Millet's Pioneer Women'16

  The Millet Museum created the Millet's Pioneer Women exhibit to celebrate our own local women's contributions. As quoted by the CARMN project - "official" history all to frequently ignored the contribution of women. While the notion of the "hand that rocked the cradle ruling the world" is often citied, with respect to museum collections, the contextual material around the lives of girls and women is not generally collected. Domestic artifacts comprise a huge volume of community museum collections but the women who used them and gave them the patina of age are nowhere described or felt. Where women espouse "male" roles, as politicians and policy makers, they are captured in community histories. But all of those "nameless" and "faceless" women who are brides, mothers, sisters, aunts, teachers, nurses -- all of those ways in which women function in communities -- are frequently missing from the pages of history. The Exhibit begins to give these women their rightful play and makes them visible so that their stories can help us to understand the larger Canadian story.

Millet's Pioneer Women 2016

Mary McIntosh (Manson) Dowdell

     Good afternoon everyone and welcome to the 2016 Pioneer Woman induction. Today, I am excited to be honoring Mrs. Mary Dowdell and sharing all that I have learned about this amazing woman. Living at the turn of the century was not an easy time for a woman. As they were not seen as persons under the law and therefore unable to vote and work. But Mary defied these stereotypes. She was an extremely strong-willed woman that could do anything she set her mind to. She was a graduate of prestigious universities, a great debater, and on top of it all, a generally kind and loving lady.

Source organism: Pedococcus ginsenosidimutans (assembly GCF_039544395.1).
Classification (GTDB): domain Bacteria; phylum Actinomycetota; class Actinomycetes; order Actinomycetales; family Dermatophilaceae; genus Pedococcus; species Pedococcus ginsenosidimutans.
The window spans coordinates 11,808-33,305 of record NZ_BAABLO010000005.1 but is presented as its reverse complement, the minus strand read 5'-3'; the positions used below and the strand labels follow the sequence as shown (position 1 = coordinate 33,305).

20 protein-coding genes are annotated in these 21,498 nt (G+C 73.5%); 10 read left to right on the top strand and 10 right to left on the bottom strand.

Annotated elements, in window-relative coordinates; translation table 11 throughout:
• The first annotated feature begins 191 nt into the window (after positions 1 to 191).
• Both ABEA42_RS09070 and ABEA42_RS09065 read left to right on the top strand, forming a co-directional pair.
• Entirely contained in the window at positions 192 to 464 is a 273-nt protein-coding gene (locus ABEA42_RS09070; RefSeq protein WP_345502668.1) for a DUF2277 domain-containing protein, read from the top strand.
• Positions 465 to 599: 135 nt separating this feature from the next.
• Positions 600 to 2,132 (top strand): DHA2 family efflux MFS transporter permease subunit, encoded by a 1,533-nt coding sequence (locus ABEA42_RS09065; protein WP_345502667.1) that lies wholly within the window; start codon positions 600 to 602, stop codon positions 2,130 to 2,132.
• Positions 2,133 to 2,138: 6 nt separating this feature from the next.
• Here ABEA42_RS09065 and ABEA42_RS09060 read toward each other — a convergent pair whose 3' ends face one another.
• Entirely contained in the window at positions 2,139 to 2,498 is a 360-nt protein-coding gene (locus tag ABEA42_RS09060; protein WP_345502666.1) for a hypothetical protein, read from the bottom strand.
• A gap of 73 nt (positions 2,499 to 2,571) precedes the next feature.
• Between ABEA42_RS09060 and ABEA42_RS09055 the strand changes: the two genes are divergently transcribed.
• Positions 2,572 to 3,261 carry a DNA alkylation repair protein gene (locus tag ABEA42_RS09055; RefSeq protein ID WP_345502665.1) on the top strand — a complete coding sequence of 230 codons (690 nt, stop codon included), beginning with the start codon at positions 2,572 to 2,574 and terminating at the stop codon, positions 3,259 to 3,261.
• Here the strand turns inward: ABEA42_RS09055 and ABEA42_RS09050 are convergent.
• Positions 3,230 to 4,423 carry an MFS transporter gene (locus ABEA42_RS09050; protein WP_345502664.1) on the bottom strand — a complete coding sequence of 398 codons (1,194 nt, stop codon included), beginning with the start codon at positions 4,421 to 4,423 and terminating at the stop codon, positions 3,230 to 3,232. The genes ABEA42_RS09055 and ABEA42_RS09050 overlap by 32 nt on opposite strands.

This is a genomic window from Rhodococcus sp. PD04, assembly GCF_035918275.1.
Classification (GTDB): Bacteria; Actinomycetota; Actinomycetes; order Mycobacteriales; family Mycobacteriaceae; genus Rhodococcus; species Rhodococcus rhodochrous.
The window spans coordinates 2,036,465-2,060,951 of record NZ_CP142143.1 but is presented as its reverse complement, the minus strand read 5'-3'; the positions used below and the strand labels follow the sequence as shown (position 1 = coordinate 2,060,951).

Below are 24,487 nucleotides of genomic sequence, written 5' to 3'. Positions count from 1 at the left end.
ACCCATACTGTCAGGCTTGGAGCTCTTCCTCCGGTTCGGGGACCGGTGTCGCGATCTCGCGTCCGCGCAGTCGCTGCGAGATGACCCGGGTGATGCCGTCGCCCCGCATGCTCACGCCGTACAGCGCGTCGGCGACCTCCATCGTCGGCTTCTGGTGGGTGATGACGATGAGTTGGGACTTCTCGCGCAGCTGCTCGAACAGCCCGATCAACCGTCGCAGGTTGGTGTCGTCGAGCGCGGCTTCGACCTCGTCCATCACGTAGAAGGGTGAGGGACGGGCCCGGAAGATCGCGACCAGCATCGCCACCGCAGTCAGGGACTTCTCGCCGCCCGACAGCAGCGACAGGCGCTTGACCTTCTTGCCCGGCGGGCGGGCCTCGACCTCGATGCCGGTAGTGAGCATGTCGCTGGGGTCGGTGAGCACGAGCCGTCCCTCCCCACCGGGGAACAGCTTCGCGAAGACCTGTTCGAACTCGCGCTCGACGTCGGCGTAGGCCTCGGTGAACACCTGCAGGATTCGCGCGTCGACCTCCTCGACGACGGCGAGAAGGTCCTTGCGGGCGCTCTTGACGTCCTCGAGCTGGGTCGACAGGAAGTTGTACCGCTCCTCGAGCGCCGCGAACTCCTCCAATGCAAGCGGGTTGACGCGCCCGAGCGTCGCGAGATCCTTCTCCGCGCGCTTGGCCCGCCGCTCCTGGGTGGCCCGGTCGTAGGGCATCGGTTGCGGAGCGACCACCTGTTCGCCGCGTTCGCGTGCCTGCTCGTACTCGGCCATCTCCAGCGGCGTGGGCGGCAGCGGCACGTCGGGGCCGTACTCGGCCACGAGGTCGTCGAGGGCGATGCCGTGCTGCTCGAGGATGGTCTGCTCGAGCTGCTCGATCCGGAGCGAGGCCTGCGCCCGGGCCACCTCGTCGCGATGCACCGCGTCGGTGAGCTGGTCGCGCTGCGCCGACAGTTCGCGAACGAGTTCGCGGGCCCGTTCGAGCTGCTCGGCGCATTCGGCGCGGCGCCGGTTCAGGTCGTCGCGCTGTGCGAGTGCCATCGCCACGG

Born in Jamestown, Scotland on April 22nd, 1890 to James and Catherine Manson. Mary grew up in Scotland with her seven younger siblings, and attended the Vale of Leven Academy where she graduated with exceptional grades in 1909. Upon graduation, she decided to carry on with her education, and attended the University of Glasgow, taking courses in Mathematics and English as well as getting her Scotch teaching certificates.
     Mary’s father worked as a stone mason in Scotland, but was struggling to find work, so in 1911 he decided to move to Canada with two of Mary’s younger siblings in his search for work. Two years later, in 1913, Mary, her mother, and the rest of her siblings joined their father in Edmonton.
     While living in Edmonton, Mary attended The University of Alberta, working towards her Bachelor of Arts, then moving on to complete her Master’s degree in Classics. During this time, she also obtained her teaching certificates in Canada. Mary spent time working at schools in Nanton and Millet, while also directing plays at the school in West Liberty.
     Mary was older when she got married. Mary and Charles wed in 1928, when Mary was 38 and Charles was 31. She then moved to his farm where she immediately took on the tasks of being a house wife. Mary spent much of her time tending to the livestock, whether it was feeding the pigs, collecting eggs from the chickens or milking the cows. She enjoyed cooking and baking as well, and many would say that she was an incredible cook.